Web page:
That’s how I feel when I think about 9/11 and about much that has happened in our world and in this country since 9/11. It’s been twenty years, but for me it seems like yesterday.
As a few of you know, Charnley and I were living in New York City on September 11, 2001. She was working for Memorial Sloan Kettering Cancer Research Hospital in Human Resources, and I was on the staff of Marble Collegiate Church on 5th Avenue. That day was election day and we voted at P.S. 116 on our block and left one another on the corner of 33rd Street and 3rd Avenue at around 9:00 a.m. She headed north to her office, and I headed cross town to the church at 5th Avenue and 29th Street. What neither of us knew at that moment, was that an airplane had struck the North Tower of the World Trade Center at 8:46 a.m. and that another plane had flown into the South Tower at 9:03 a.m. When I reached Park Avenue South and 32nd Street, people were looking downtown at a large cloud of smoke. A man with a cell phone said that he thought a small sightseeing plane had hit the World Trade Center.
By the time I reached my office, traffic was beginning to stop, and the street was full of people pointing and crying. We hooked up a T.V in the lobby of our office building and for a time just wandered around in shock. I walked over to Sixth Avenue where you could look downtown directly at the Twin Towers. I was there when the South Tower fell, but it was hard to tell what was happening because of the smoke. When word rippled through the crowd, people reacted with shock and anger and tears. People hugged total strangers.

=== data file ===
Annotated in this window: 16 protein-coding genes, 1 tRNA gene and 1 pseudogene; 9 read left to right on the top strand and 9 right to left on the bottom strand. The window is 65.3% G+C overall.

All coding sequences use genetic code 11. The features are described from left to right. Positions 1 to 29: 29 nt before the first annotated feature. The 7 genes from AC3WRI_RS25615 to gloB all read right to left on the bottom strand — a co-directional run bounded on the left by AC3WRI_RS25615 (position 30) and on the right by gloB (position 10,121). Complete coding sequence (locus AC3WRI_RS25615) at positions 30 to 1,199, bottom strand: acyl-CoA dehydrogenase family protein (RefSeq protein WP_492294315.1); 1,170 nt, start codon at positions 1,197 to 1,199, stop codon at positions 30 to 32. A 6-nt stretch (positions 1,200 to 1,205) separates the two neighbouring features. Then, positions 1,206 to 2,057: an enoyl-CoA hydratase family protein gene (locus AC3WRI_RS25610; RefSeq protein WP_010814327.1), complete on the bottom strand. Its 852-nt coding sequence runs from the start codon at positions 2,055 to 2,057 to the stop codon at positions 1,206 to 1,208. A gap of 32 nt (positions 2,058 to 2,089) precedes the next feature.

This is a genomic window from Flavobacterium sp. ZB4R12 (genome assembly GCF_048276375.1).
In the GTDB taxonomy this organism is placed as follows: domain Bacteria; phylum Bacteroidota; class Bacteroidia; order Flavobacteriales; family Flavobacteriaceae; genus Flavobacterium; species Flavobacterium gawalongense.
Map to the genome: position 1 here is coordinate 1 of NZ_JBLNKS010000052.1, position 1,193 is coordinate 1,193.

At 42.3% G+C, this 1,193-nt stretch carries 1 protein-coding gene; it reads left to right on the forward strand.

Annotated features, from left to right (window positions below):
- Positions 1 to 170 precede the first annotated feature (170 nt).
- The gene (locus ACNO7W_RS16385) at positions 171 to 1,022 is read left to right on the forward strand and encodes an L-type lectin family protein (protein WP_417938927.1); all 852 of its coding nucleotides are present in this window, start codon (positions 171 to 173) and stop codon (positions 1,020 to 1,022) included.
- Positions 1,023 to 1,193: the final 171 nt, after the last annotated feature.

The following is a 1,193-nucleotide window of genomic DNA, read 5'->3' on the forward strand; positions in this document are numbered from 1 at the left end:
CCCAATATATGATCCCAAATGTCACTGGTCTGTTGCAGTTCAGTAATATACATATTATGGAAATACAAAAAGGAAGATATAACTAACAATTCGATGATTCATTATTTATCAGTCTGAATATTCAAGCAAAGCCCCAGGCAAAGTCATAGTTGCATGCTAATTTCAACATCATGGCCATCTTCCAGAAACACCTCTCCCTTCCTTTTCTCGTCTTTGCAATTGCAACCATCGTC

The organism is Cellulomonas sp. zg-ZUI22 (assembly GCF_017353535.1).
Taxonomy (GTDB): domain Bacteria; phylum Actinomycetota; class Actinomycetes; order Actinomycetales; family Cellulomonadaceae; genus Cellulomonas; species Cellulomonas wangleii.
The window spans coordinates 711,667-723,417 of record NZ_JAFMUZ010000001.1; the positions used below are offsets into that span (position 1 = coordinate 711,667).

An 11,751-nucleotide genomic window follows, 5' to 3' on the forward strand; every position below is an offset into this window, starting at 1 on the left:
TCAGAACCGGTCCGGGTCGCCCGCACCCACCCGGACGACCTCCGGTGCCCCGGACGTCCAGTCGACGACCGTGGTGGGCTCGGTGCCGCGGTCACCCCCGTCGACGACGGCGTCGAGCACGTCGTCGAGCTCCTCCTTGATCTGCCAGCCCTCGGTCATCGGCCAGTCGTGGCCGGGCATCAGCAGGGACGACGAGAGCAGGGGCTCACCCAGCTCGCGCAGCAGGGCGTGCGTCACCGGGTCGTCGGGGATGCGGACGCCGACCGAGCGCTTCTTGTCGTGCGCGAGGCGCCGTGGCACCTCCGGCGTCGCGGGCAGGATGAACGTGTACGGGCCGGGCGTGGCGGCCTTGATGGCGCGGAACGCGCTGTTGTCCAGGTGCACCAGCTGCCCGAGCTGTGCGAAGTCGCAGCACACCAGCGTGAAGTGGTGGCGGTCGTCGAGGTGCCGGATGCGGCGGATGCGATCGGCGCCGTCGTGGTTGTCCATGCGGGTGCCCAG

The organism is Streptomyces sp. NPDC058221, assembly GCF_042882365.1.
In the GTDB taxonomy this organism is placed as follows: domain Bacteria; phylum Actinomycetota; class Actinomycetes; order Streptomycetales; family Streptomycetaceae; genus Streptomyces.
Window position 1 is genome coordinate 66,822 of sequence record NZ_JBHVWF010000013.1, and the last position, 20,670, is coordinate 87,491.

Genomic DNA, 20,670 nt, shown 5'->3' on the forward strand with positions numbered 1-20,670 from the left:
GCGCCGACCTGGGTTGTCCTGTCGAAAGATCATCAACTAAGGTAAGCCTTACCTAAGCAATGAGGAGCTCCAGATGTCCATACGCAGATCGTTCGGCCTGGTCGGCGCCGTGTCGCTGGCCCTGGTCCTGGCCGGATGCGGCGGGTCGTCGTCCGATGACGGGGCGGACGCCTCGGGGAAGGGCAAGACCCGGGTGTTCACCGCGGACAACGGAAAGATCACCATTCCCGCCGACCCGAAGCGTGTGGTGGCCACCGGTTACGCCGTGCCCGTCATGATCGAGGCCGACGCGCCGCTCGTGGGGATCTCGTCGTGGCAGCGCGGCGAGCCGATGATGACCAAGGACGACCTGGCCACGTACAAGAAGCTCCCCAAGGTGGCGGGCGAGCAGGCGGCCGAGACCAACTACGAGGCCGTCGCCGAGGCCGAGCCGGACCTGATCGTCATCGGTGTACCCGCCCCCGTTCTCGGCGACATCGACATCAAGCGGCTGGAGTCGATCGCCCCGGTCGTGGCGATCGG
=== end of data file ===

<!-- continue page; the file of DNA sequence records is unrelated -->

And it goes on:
Meanwhile, Charnley’s office closed, and she went back to our apartment with a consultant who had just arrived in the city by train and a young girl from her staff who lived outside of the city and was terrified and had nowhere to go. They turned on the T.V. and heard that blood was needed at the hospital two blocks from our apartment, so they headed over there to give blood. After a short time standing on line, they were turned away because the hospital had figured out by that point that they were probably not going to need blood. Outside of the Emergency room on the street, dozens of doctors and nurses stood waiting with wheelchairs and stretchers for the injured who never came. One of the saddest truths of that day was that almost no one made it to the hospital. People either escaped or they died.
By the time the north tower collapsed, we had organized ourselves at the church to do what we could. We began to list the people we knew might be working in the Twin Towers. We opened the Fifth Avenue doors, we set up land-line phones that people could use, we put together a prayer service for noon and set up a table to give people water. We put on our robes and stood outside in the crowd milling around on the street just talking to people.